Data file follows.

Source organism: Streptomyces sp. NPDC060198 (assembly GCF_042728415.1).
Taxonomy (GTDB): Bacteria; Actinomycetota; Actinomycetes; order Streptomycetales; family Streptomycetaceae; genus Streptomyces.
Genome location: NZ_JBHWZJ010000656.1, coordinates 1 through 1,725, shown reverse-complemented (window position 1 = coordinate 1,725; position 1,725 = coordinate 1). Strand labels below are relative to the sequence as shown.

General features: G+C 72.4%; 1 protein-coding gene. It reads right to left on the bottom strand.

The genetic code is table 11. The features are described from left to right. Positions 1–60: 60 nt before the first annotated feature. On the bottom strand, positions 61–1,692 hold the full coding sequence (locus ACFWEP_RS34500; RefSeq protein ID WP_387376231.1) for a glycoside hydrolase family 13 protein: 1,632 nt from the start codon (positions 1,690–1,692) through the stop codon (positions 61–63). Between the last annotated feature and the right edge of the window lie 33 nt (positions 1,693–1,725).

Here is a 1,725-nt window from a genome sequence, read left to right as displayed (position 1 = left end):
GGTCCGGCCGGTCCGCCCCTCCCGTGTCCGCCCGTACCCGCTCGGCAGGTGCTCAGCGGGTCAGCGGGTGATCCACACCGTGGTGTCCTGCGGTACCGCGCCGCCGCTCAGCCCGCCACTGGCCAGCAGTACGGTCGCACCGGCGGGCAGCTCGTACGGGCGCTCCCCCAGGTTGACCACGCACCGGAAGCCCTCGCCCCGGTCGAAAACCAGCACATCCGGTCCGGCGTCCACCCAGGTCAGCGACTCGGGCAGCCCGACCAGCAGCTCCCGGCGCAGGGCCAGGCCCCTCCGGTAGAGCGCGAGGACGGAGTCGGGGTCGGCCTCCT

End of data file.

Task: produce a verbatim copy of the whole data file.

Source organism: Streptomyces sp. NPDC060198 (assembly GCF_042728415.1).
Taxonomy (GTDB): Bacteria; Actinomycetota; Actinomycetes; order Streptomycetales; family Streptomycetaceae; genus Streptomyces.
Genome location: NZ_JBHWZJ010000656.1, coordinates 1 through 1,725, shown reverse-complemented (window position 1 = coordinate 1,725; position 1,725 = coordinate 1). Strand labels below are relative to the sequence as shown.

General features: G+C 72.4%; 1 protein-coding gene. It reads right to left on the bottom strand.

The genetic code is table 11. The features are described from left to right. Positions 1–60: 60 nt before the first annotated feature. On the bottom strand, positions 61–1,692 hold the full coding sequence (locus ACFWEP_RS34500; RefSeq protein ID WP_387376231.1) for a glycoside hydrolase family 13 protein: 1,632 nt from the start codon (positions 1,690–1,692) through the stop codon (positions 61–63). Between the last annotated feature and the right edge of the window lie 33 nt (positions 1,693–1,725).

Here is a 1,725-nt window from a genome sequence, read left to right as displayed (position 1 = left end):
GGTCCGGCCGGTCCGCCCCTCCCGTGTCCGCCCGTACCCGCTCGGCAGGTGCTCAGCGGGTCAGCGGGTGATCCACACCGTGGTGTCCTGCGGTACCGCGCCGCCGCTCAGCCCGCCACTGGCCAGCAGTACGGTCGCACCGGCGGGCAGCTCGTACGGGCGCTCCCCCAGGTTGACCACGCACCGGAAGCCCTCGCCCCGGTCGAAAACCAGCACATCCGGTCCGGCGTCCACCCAGGTCAGCGACTCGGGCAGCCCGACCAGCAGCTCCCGGCGCAGGGCCAGGCCCCTCCGGTAGAGCGCGAGGACGGAGTCGGGGTCGGCCTCCT